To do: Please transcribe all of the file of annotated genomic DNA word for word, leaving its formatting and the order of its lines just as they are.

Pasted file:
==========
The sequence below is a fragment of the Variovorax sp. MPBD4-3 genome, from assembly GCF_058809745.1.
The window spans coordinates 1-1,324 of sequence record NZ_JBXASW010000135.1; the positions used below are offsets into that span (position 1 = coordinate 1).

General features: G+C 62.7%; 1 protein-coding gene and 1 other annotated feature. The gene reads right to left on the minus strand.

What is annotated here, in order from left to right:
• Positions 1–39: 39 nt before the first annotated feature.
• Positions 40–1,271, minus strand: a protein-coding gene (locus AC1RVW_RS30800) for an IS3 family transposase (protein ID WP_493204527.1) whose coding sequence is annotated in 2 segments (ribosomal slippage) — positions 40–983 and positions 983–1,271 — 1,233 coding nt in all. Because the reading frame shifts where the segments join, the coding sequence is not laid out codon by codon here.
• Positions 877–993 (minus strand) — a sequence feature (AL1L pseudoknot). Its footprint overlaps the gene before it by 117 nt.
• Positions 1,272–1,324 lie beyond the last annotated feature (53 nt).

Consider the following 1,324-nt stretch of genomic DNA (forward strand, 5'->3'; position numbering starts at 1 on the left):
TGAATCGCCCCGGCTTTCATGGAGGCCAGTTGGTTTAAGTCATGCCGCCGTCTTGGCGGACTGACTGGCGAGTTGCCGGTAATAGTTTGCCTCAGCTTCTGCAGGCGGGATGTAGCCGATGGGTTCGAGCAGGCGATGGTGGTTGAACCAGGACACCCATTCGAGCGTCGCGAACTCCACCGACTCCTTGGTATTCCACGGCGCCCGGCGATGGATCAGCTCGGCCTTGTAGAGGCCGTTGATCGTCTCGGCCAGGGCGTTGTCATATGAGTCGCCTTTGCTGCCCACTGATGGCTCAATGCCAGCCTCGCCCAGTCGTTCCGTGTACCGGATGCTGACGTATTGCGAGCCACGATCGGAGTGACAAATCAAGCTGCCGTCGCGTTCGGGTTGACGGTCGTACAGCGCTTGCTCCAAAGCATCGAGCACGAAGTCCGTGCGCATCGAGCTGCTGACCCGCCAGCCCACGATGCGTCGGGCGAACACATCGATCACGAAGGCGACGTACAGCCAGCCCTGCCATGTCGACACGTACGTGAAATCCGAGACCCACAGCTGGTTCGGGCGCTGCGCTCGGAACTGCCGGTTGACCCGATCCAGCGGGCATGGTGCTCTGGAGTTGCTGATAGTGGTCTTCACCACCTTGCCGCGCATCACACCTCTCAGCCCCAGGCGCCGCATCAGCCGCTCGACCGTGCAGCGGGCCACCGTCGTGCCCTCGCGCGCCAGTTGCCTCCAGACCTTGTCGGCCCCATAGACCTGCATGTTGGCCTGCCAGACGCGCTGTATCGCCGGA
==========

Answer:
The sequence below is a fragment of the Variovorax sp. MPBD4-3 genome, from assembly GCF_058809745.1.
The window spans coordinates 1-1,324 of sequence record NZ_JBXASW010000135.1; the positions used below are offsets into that span (position 1 = coordinate 1).

General features: G+C 62.7%; 1 protein-coding gene and 1 other annotated feature. The gene reads right to left on the minus strand.

What is annotated here, in order from left to right:
• Positions 1–39: 39 nt before the first annotated feature.
• Positions 40–1,271, minus strand: a protein-coding gene (locus AC1RVW_RS30800) for an IS3 family transposase (protein ID WP_493204527.1) whose coding sequence is annotated in 2 segments (ribosomal slippage) — positions 40–983 and positions 983–1,271 — 1,233 coding nt in all. Because the reading frame shifts where the segments join, the coding sequence is not laid out codon by codon here.
• Positions 877–993 (minus strand) — a sequence feature (AL1L pseudoknot). Its footprint overlaps the gene before it by 117 nt.
• Positions 1,272–1,324 lie beyond the last annotated feature (53 nt).

Consider the following 1,324-nt stretch of genomic DNA (forward strand, 5'->3'; position numbering starts at 1 on the left):
TGAATCGCCCCGGCTTTCATGGAGGCCAGTTGGTTTAAGTCATGCCGCCGTCTTGGCGGACTGACTGGCGAGTTGCCGGTAATAGTTTGCCTCAGCTTCTGCAGGCGGGATGTAGCCGATGGGTTCGAGCAGGCGATGGTGGTTGAACCAGGACACCCATTCGAGCGTCGCGAACTCCACCGACTCCTTGGTATTCCACGGCGCCCGGCGATGGATCAGCTCGGCCTTGTAGAGGCCGTTGATCGTCTCGGCCAGGGCGTTGTCATATGAGTCGCCTTTGCTGCCCACTGATGGCTCAATGCCAGCCTCGCCCAGTCGTTCCGTGTACCGGATGCTGACGTATTGCGAGCCACGATCGGAGTGACAAATCAAGCTGCCGTCGCGTTCGGGTTGACGGTCGTACAGCGCTTGCTCCAAAGCATCGAGCACGAAGTCCGTGCGCATCGAGCTGCTGACCCGCCAGCCCACGATGCGTCGGGCGAACACATCGATCACGAAGGCGACGTACAGCCAGCCCTGCCATGTCGACACGTACGTGAAATCCGAGACCCACAGCTGGTTCGGGCGCTGCGCTCGGAACTGCCGGTTGACCCGATCCAGCGGGCATGGTGCTCTGGAGTTGCTGATAGTGGTCTTCACCACCTTGCCGCGCATCACACCTCTCAGCCCCAGGCGCCGCATCAGCCGCTCGACCGTGCAGCGGGCCACCGTCGTGCCCTCGCGCGCCAGTTGCCTCCAGACCTTGTCGGCCCCATAGACCTGCATGTTGGCCTGCCAGACGCGCTGTATCGCCGGA